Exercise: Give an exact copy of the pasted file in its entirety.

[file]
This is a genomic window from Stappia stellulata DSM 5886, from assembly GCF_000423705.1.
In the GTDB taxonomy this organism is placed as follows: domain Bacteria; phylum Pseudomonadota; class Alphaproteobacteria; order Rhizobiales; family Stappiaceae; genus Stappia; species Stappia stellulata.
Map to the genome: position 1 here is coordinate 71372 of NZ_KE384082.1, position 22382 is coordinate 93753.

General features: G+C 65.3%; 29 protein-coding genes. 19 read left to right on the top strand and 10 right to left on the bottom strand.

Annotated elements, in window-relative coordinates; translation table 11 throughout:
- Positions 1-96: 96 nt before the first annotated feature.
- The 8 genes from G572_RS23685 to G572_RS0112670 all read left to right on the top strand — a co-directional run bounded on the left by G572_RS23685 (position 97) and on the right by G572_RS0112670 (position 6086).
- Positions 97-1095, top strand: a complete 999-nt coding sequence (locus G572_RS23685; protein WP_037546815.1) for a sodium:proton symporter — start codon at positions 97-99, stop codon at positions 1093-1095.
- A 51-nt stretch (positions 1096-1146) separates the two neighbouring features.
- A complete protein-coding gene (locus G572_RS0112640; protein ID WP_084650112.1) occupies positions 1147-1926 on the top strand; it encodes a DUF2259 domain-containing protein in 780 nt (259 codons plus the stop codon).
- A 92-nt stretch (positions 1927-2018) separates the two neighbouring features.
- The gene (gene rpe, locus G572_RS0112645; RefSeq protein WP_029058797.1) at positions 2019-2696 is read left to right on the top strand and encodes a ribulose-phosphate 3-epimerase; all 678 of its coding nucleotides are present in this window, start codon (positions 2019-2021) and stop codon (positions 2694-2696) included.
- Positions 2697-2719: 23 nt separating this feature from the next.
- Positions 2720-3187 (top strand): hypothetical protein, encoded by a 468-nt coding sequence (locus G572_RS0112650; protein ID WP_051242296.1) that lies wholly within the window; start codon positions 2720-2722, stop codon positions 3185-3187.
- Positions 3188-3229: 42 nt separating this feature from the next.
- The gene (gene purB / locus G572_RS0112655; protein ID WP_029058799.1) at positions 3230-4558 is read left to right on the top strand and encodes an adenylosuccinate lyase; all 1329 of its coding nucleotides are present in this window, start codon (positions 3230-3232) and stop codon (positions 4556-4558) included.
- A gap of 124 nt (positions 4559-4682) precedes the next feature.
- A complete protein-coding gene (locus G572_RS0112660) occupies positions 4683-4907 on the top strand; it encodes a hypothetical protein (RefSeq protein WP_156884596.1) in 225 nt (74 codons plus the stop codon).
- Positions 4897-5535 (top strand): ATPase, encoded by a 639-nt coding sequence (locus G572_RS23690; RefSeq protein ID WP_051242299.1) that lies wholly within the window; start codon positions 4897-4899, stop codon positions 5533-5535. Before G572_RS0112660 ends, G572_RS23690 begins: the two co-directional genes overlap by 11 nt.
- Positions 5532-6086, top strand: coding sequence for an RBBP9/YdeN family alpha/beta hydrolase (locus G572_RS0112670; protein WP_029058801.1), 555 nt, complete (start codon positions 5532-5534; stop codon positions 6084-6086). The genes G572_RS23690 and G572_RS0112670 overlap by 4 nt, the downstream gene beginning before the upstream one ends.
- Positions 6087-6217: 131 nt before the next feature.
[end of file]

This is a genomic window from Stappia stellulata DSM 5886, from assembly GCF_000423705.1.
In the GTDB taxonomy this organism is placed as follows: domain Bacteria; phylum Pseudomonadota; class Alphaproteobacteria; order Rhizobiales; family Stappiaceae; genus Stappia; species Stappia stellulata.
Map to the genome: position 1 here is coordinate 71372 of NZ_KE384082.1, position 22382 is coordinate 93753.

General features: G+C 65.3%; 29 protein-coding genes. 19 read left to right on the top strand and 10 right to left on the bottom strand.

Annotated elements, in window-relative coordinates; translation table 11 throughout:
- Positions 1-96: 96 nt before the first annotated feature.
- The 8 genes from G572_RS23685 to G572_RS0112670 all read left to right on the top strand — a co-directional run bounded on the left by G572_RS23685 (position 97) and on the right by G572_RS0112670 (position 6086).
- Positions 97-1095, top strand: a complete 999-nt coding sequence (locus G572_RS23685; protein WP_037546815.1) for a sodium:proton symporter — start codon at positions 97-99, stop codon at positions 1093-1095.
- A 51-nt stretch (positions 1096-1146) separates the two neighbouring features.
- A complete protein-coding gene (locus G572_RS0112640; protein ID WP_084650112.1) occupies positions 1147-1926 on the top strand; it encodes a DUF2259 domain-containing protein in 780 nt (259 codons plus the stop codon).
- A 92-nt stretch (positions 1927-2018) separates the two neighbouring features.
- The gene (gene rpe, locus G572_RS0112645; RefSeq protein WP_029058797.1) at positions 2019-2696 is read left to right on the top strand and encodes a ribulose-phosphate 3-epimerase; all 678 of its coding nucleotides are present in this window, start codon (positions 2019-2021) and stop codon (positions 2694-2696) included.
- Positions 2697-2719: 23 nt separating this feature from the next.
- Positions 2720-3187 (top strand): hypothetical protein, encoded by a 468-nt coding sequence (locus G572_RS0112650; protein ID WP_051242296.1) that lies wholly within the window; start codon positions 2720-2722, stop codon positions 3185-3187.
- Positions 3188-3229: 42 nt separating this feature from the next.
- The gene (gene purB / locus G572_RS0112655; protein ID WP_029058799.1) at positions 3230-4558 is read left to right on the top strand and encodes an adenylosuccinate lyase; all 1329 of its coding nucleotides are present in this window, start codon (positions 3230-3232) and stop codon (positions 4556-4558) included.
- A gap of 124 nt (positions 4559-4682) precedes the next feature.
- A complete protein-coding gene (locus G572_RS0112660) occupies positions 4683-4907 on the top strand; it encodes a hypothetical protein (RefSeq protein WP_156884596.1) in 225 nt (74 codons plus the stop codon).
- Positions 4897-5535 (top strand): ATPase, encoded by a 639-nt coding sequence (locus G572_RS23690; RefSeq protein ID WP_051242299.1) that lies wholly within the window; start codon positions 4897-4899, stop codon positions 5533-5535. Before G572_RS0112660 ends, G572_RS23690 begins: the two co-directional genes overlap by 11 nt.
- Positions 5532-6086, top strand: coding sequence for an RBBP9/YdeN family alpha/beta hydrolase (locus G572_RS0112670; protein WP_029058801.1), 555 nt, complete (start codon positions 5532-5534; stop codon positions 6084-6086). The genes G572_RS23690 and G572_RS0112670 overlap by 4 nt, the downstream gene beginning before the upstream one ends.
- Positions 6087-6217: 131 nt before the next feature.